Lae'lius 2. C. Laelius Sapiens, was son of the preceding. His intimacy with the younger Scipio Africanus was as remarkable as his father's friendship with the elder (Vell. 2.127; V. Max. 4.7.7), and it obtained an imperishable monument in Cicero's treatise "Laelius sive de Amicitia" He was born about B. C. 186-5; was tribune the plebs in 151; praetor in 145 (Cic. de Amic. 25); and consul, after being once rejected, in 140 (Cic. Brut. 43, Tusc. 5.19; Plut. Imp. Apophthegm. p. 200). His character was dissimilar to that of his father. The elder Laelius was an officer of the old Roman stamp, softened, perhaps, by his intercourse with Polybius, but essentially practical and enterprising. A mild philosophy refined, and, it may be, enfeebled the younger Laelius, who, though not devoid of military talents, as his campaign against the Lusitanian guerilla-chief Viriatus proved (Cic. de Off. 2.11), was more of a statesman than a soldier, and more a philosopher than a statesman. From Diogenes of
A Dictionary of Greek and Roman biography and mythology (ed. William Smith), (search)
arrhae, and thence made his escape to Syria with 500 horsemen by another way. After crossing the Euphrates, he collected the remains of the Roman army, and made preparations to defend the province against the Parthians. The enemy did not cross the river till the following year, B. C. 52, and then only with a small force, which was easily driven back by Cassius, upon whom the government of the province had devolved as proquaestor, as no successor to Crassus had yet been appointed. Next year, B. C. 5], the Parthians again crossed the river, with a much larger army, under the command of Osaces and Pacorus, the son of Orodes, the Parthian king. As M. Bibulus, who had been appointed proconsul of Syria, had not yet arrived, the conduct of the war again devolved upon Cassius. He thought it more prudent to retire at first before the Parthians, and threw himself into the strongly fortified city of Antioch; and when the barbarians withdrew finding it impossible to take the place, he followed th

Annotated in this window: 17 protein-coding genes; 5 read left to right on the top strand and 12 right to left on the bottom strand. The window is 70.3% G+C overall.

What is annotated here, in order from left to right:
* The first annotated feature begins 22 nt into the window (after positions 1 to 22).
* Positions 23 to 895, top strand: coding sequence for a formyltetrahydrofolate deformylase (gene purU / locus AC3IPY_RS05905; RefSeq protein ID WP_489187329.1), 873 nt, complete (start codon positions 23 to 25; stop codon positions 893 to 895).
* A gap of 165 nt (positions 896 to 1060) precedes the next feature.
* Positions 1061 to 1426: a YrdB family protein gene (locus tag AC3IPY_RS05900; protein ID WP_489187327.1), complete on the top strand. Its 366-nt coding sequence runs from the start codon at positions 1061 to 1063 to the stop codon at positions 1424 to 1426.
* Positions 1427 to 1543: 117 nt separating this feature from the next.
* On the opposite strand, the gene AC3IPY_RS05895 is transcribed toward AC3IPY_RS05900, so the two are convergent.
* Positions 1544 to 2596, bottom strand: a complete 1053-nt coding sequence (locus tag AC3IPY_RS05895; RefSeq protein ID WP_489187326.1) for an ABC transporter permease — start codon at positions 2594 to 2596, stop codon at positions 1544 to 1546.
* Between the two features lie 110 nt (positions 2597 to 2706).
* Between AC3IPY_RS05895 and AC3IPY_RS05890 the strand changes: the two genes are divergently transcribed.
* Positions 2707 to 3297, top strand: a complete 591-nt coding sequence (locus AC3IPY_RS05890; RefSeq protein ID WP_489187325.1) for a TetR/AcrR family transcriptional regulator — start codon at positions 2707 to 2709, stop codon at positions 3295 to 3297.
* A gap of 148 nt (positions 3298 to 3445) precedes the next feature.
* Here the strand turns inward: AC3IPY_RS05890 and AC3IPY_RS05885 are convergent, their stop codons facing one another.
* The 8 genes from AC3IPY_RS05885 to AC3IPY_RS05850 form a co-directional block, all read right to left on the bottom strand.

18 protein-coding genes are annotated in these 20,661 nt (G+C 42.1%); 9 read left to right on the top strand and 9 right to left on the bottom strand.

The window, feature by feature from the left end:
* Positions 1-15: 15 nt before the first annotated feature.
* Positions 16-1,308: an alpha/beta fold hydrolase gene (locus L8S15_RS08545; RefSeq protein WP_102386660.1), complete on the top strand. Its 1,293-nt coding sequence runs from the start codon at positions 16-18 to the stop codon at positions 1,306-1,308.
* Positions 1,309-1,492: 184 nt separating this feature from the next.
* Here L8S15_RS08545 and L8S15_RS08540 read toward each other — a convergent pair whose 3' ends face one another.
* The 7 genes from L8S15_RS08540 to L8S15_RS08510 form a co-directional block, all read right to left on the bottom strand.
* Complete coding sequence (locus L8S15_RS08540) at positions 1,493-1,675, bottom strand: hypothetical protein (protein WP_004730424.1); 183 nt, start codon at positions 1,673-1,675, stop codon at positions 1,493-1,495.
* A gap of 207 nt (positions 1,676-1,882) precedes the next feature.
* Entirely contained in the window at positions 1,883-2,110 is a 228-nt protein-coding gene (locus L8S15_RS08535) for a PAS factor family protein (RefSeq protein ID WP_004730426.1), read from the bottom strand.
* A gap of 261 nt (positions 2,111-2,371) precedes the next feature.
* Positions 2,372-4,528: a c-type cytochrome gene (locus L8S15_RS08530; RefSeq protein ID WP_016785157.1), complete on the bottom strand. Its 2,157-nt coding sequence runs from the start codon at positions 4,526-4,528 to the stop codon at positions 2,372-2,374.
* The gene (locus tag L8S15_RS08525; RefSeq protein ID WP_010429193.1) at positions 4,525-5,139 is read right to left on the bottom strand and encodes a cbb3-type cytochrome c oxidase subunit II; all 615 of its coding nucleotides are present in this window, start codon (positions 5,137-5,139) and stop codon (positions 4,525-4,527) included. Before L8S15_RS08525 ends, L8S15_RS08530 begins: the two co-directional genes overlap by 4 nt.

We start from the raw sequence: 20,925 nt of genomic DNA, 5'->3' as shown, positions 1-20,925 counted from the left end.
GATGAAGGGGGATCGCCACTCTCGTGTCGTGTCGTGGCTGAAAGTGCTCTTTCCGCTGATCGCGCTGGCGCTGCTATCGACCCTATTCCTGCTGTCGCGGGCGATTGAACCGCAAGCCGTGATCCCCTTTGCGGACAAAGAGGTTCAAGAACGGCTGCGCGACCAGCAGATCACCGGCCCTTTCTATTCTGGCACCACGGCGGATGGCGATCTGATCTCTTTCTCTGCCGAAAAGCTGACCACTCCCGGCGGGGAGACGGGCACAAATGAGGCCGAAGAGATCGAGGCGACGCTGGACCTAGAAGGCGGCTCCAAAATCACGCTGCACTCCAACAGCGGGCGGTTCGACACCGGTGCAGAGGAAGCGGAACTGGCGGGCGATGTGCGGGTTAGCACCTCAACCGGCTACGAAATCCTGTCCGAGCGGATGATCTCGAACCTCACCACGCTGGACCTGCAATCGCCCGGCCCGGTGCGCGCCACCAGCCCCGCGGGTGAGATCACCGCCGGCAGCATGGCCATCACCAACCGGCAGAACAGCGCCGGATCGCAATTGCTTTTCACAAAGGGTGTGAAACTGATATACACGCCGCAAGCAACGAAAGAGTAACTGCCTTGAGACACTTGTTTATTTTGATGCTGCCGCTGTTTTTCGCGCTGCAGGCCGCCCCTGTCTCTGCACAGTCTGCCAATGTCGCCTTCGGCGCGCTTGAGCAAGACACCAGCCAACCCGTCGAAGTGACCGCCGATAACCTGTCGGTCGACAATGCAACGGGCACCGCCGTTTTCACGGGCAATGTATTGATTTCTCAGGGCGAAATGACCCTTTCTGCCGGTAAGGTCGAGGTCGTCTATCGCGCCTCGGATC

Mariamne 2. Daughter of Simon, a priest at Jerusalem. Herod the Great was struck with her beauty and married her, B. C. 23, at the same time raising her father to the high-priesthood, whence he deposed Jesus, the son of Phabes, to make room for him. In B. C. 5, Mariamne being accused of being privy to the plot of ANTIPATER and Pheroras against Herod's life, he put her away, deprived Simon of the high-priesthood, and erased from his will the name of Herod Philip, whom she had borne him, and whom he had intended as the successor to his dominions after Antipater. (Jos. Ant. 15.9.3, 17.1.2, 4.2, 18.5.1, 19.6.2, Bell. Jud. 1.28.2, 30.7.)
Menalippus *Mena/lippos, (an equivalent form to *Mela/nippos), an architect, probably of Athens, who, in conjunction with the Roman architects, C. and M. Stallius, was employed by Ariobarzanes II. (Philopator), king of Cappadocia, to restore the Odeum of Pericles, which had been burnt in the Mithridatic war, in Ol. 173, 3, B. C. 86-5. The exact date of the restoration is unknown; but Ariobarzanes reigned from B. C. 63 to about B. C. 51. (Böckh, Corp. Insc. vol. i. No. 357; Vitr. 9. 1.) [P.S
A Dictionary of Greek and Roman biography and mythology (ed. William Smith), (search)
58, Peticus was appointed dictator in consequence of the Gauls having penetrated through the Praenestine territory as far as Pedum. The dictator established himself in a fortified camp, but in consequence of the murmurs of the soldiers, who were impatient at this inactivity, he at length led them to battle against the Gauls, whom he eventually conquered, but not without difficulty. He obtained a triumph in consequence of this victory, and dedicated in the Capitol a considerable quantity of gold, which was part of the spoils. In B. C. 35-5 he was one of the interreges for holding the elections, and in the same year was elected consul a third time with a patrician colleague, M. Valeriuls Poplicola, in violation of the Licinian law. In B. C. 353 he was consul a fourth time with the same colleague as in his last consulship. In B. C. 351 he was interrex, and in the same year obtained the consulship for the fifth time with T. Quinctius Pennus Capitolinus. (Liv. 7.2, 7, 9, 12-15, 17-19, 22.)
Sulla 12. L. Cornelius Sulla, P. F. P. N., the son of No. 11, was consul B. C. 5 with Augustus. (Plin. Nat. 7.11. s. 13; Dio Cass. index, lib. lv.)